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US Supreme Court Limits Venue in Patent Cases—Is It the Death Knell for Forum Shopping?

On May 22, the United States Supreme Court handed down an important unanimous decision regarding venue in patent cases, reversing a nearly 30-year-old Federal Circuit precedent and limiting "residence" for domestic corporations to the company's state of incorporation. See TC Heartland LLC v. Kraft Foods Group Brands LLC, 581 U.S. ___ (May 22, 2017) ("Slip Op."). This opinion is likely to move lawsuits out of patent litigation hotbeds like the Eastern District of Texas and could result in a major uptick in cases in the District of Delaware (and possibly the Northern District of California for tech patents).  

Under the patent venue statute, 28 USC § 1400(b), "[a]ny civil action for patent infringement may be brought in the judicial district where the defendant resides, or where the defendant has committed acts of infringement and has a regular and established place of business." The US Code also contains a broader venue statute, 28 USC §1391, which now states "[e]xcept as otherwise provided by law" and "[f]or all venue purposes," a corporation "shall be deemed to reside, if a defendant, in any judicial district in which such defendant is subject to the court's personal jurisdiction with respect to the civil action in question." §§ 1391(a),(c). In a 1957 decision, the Supreme Court addressed how Section 1400(b) and an earlier version of §1391 interact and concluded that, for purposes of §1400(b), a domestic corporation "resides" only in its state of incorporation. See Fourco Glass Co. v. Transmirra Producta Corp., 353 U.S. 222, 226 (1957).

In TC Heartland, the issue was whether the amended definition in §1391 supplants the definition announced in Fourco. The Federal Circuit denied a writ of mandamus, concluding that the amendments had effectively amended §1400(b), that §1391(c) (as amended) supplied the definition of "resides" under §1400(b), and that venue was co-extensive with personal jurisdiction. See In re TC Heartland LLC, 821 F.3d 1338, 1341-43 (Fed. Cir. 2016). In rejecting the Federal Circuit's position, the Supreme Court held that the Fourco holding still applies to patent venue because the amendments to §1391 did not modify the meaning of §1400(b), as there was no indication that Congress intended to alter the meaning of §1400(b) as interpreted in Fourco. Slip Op. at 2-10.  Thus, as applied to US corporations, "reside[nce]" in §1400(b) refers only to its state of incorporation. Id. at 10.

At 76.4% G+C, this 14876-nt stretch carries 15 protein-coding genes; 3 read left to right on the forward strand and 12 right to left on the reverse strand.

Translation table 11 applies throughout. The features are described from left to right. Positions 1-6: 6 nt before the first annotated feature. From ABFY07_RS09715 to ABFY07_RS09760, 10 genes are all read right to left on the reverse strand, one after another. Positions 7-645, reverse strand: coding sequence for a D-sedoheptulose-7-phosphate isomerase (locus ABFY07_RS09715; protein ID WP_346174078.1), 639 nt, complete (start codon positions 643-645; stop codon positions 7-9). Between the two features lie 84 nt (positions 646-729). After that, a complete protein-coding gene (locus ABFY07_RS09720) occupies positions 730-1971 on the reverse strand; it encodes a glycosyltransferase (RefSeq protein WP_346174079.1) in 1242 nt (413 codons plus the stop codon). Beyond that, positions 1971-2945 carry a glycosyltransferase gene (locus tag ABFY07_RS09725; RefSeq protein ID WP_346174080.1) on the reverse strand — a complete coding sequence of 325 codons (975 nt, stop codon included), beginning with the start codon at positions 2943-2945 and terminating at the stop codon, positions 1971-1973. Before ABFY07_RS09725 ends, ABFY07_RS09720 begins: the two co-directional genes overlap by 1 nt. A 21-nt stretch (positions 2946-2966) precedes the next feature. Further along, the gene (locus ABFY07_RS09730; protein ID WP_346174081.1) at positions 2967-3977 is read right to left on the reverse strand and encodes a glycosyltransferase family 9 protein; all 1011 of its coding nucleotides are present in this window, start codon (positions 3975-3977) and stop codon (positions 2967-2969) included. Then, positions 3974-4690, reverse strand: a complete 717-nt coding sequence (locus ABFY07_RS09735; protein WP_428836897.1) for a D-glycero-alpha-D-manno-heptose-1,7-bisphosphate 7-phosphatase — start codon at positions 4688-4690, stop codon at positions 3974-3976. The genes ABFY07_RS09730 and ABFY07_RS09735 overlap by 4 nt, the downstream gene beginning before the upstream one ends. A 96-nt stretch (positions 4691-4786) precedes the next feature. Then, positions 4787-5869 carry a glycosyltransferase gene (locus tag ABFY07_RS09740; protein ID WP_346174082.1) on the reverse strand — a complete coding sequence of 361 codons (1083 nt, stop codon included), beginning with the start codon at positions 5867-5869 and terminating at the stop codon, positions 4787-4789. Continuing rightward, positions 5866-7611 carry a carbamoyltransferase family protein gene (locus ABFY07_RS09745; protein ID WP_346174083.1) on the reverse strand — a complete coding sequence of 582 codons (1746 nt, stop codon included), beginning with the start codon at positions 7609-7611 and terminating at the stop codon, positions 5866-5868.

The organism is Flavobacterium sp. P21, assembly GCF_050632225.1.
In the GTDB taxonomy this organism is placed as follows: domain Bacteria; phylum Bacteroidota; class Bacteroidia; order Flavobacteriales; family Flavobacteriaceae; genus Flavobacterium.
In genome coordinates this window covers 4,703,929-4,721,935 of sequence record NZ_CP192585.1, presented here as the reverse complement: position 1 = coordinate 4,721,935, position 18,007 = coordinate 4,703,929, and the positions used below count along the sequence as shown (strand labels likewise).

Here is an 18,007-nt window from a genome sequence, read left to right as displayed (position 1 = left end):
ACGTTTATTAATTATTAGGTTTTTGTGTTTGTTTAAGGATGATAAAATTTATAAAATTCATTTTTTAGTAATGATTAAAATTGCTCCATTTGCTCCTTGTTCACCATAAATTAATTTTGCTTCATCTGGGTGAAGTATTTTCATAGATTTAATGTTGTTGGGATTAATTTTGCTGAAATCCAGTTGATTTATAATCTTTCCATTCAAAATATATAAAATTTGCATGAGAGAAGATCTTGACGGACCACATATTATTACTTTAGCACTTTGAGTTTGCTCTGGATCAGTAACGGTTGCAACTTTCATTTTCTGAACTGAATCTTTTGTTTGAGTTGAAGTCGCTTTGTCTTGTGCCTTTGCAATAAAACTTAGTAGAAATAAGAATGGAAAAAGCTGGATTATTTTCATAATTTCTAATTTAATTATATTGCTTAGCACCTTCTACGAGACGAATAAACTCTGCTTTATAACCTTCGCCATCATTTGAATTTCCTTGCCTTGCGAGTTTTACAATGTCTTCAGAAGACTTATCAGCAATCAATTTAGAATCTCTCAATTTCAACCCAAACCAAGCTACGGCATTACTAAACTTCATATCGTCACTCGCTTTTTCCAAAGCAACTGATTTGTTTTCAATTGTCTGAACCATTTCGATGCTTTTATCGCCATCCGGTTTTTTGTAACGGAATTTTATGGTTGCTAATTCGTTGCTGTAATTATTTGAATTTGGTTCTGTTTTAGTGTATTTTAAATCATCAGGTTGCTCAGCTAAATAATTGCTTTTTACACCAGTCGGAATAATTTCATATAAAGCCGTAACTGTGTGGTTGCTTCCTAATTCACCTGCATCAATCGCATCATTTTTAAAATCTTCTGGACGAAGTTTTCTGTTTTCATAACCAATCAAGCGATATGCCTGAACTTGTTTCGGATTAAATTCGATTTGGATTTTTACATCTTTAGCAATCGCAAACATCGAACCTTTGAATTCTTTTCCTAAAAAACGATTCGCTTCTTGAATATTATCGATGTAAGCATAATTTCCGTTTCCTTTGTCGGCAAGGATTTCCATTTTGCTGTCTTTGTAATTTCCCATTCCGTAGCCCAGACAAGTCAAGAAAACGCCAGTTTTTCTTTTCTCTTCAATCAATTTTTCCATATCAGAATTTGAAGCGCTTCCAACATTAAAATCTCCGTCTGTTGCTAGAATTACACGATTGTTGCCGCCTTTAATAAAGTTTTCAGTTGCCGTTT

The impact of this Supreme Court decision on venue and forum shopping is yet to be seen. First, this decision is limited to domestic corporations, and the Supreme Court explicitly stated it was not deciding this issue as it related to foreign corporations (see Slip Op. at 7, n.2) or US or foreign unincorporated entities (see Slip Op. at 2, n.1). Second, and perhaps more importantly, while this decision clearly limits the "residence" prong of §1400(b) for US corporations, it does not affect the second prong of § 1400(b), where venue is proper "where the defendant has committed acts of infringement and has a regular and established place of business." The accused infringer in TC Heartland was not registered to conduct business in Delaware and had no meaningful local presence there, but did ship the allegedly infringing products into Delaware. Slip Op. at 2.  Thus, it would likely not meet the second prong because of the lack of "meaningful local presence" in Delaware. However, what constitutes "a regular and established place of business" was not addressed in this decision and will likely be developed at the lower courts.

In light of this decision, both patent owners and alleged or possible infringers at all stages of patent litigation should reassess whether venue is proper. For example, both patentees and alleged infringers should look at where the defendant is incorporated and has "regular and established" places of business. If the defendant is neither incorporated nor conducts regular and established business in the district that the lawsuit was brought, a motion to transfer venue may be desirable. Also, patentees considering bringing a lawsuit should consider these factors when choosing its forum, so that it does not spend unnecessary time and money on opposing venue transfer motions or from starting a litigation in one venue only to have it transferred in the future.

©2020 Katten Muchin Rosenman LLPNational Law Review, Volume VII, Number 142

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About this Author

Martin S. Masar III, PhD, Associate, Intellectual Property, Katten Law Firm
Associate

Dr. Martin Masar has varied experience in patent prosecution and litigation, with emphasis in the scientific fields of chemistry, pharmaceutical arts, nanotechnology and biotechnology. He began his career in patent law as a technical specialist and patent agent at an independent intellectual property firm. Martin has prepared and prosecuted patent applications for a number of clients from an array of technical fields, including nanotechnology-based mass spectrometry methods and apparatus, nanotechnology-based computer chip coolers, radiation therapy methods for cancer treatment...

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